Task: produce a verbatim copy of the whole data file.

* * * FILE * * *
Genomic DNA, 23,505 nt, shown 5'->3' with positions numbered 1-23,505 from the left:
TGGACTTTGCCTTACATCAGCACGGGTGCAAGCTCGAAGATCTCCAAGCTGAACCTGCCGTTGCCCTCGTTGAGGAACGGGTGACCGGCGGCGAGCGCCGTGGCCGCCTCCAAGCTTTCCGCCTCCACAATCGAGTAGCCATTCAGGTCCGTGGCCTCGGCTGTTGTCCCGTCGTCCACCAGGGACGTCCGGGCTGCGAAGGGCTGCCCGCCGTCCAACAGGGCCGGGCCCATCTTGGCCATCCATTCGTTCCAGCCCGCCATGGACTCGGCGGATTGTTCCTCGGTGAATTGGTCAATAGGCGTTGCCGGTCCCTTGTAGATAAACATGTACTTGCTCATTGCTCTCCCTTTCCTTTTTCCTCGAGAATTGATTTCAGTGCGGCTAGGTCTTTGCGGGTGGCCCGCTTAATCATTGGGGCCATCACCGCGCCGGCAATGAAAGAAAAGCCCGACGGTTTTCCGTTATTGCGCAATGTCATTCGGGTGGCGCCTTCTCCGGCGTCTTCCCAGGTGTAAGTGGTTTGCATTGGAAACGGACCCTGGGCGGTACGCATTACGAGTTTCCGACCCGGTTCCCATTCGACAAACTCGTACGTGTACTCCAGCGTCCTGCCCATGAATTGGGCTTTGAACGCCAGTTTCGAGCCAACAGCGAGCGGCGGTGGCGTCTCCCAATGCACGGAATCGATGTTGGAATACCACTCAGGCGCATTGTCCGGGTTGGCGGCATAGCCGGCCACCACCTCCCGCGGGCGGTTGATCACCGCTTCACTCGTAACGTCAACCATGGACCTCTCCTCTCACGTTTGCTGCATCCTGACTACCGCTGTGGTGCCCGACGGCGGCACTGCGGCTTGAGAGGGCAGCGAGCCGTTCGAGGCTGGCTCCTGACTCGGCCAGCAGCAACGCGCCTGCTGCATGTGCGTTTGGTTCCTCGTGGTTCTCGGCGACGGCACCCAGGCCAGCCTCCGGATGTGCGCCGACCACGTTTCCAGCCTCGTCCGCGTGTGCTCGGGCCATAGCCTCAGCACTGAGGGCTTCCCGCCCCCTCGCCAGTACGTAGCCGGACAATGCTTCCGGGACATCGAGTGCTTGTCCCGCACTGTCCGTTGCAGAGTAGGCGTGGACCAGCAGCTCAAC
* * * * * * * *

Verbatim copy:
Genomic DNA, 23,505 nt, shown 5'->3' with positions numbered 1-23,505 from the left:
TGGACTTTGCCTTACATCAGCACGGGTGCAAGCTCGAAGATCTCCAAGCTGAACCTGCCGTTGCCCTCGTTGAGGAACGGGTGACCGGCGGCGAGCGCCGTGGCCGCCTCCAAGCTTTCCGCCTCCACAATCGAGTAGCCATTCAGGTCCGTGGCCTCGGCTGTTGTCCCGTCGTCCACCAGGGACGTCCGGGCTGCGAAGGGCTGCCCGCCGTCCAACAGGGCCGGGCCCATCTTGGCCATCCATTCGTTCCAGCCCGCCATGGACTCGGCGGATTGTTCCTCGGTGAATTGGTCAATAGGCGTTGCCGGTCCCTTGTAGATAAACATGTACTTGCTCATTGCTCTCCCTTTCCTTTTTCCTCGAGAATTGATTTCAGTGCGGCTAGGTCTTTGCGGGTGGCCCGCTTAATCATTGGGGCCATCACCGCGCCGGCAATGAAAGAAAAGCCCGACGGTTTTCCGTTATTGCGCAATGTCATTCGGGTGGCGCCTTCTCCGGCGTCTTCCCAGGTGTAAGTGGTTTGCATTGGAAACGGACCCTGGGCGGTACGCATTACGAGTTTCCGACCCGGTTCCCATTCGACAAACTCGTACGTGTACTCCAGCGTCCTGCCCATGAATTGGGCTTTGAACGCCAGTTTCGAGCCAACAGCGAGCGGCGGTGGCGTCTCCCAATGCACGGAATCGATGTTGGAATACCACTCAGGCGCATTGTCCGGGTTGGCGGCATAGCCGGCCACCACCTCCCGCGGGCGGTTGATCACCGCTTCACTCGTAACGTCAACCATGGACCTCTCCTCTCACGTTTGCTGCATCCTGACTACCGCTGTGGTGCCCGACGGCGGCACTGCGGCTTGAGAGGGCAGCGAGCCGTTCGAGGCTGGCTCCTGACTCGGCCAGCAGCAACGCGCCTGCTGCATGTGCGTTTGGTTCCTCGTGGTTCTCGGCGACGGCACCCAGGCCAGCCTCCGGATGTGCGCCGACCACGTTTCCAGCCTCGTCCGCGTGTGCTCGGGCCATAGCCTCAGCACTGAGGGCTTCCCGCCCCCTCGCCAGTACGTAGCCGGACAATGCTTCCGGGACATCGAGTGCTTGTCCCGCACTGTCCGTTGCAGAGTAGGCGTGGACCAGCAGCTCAAC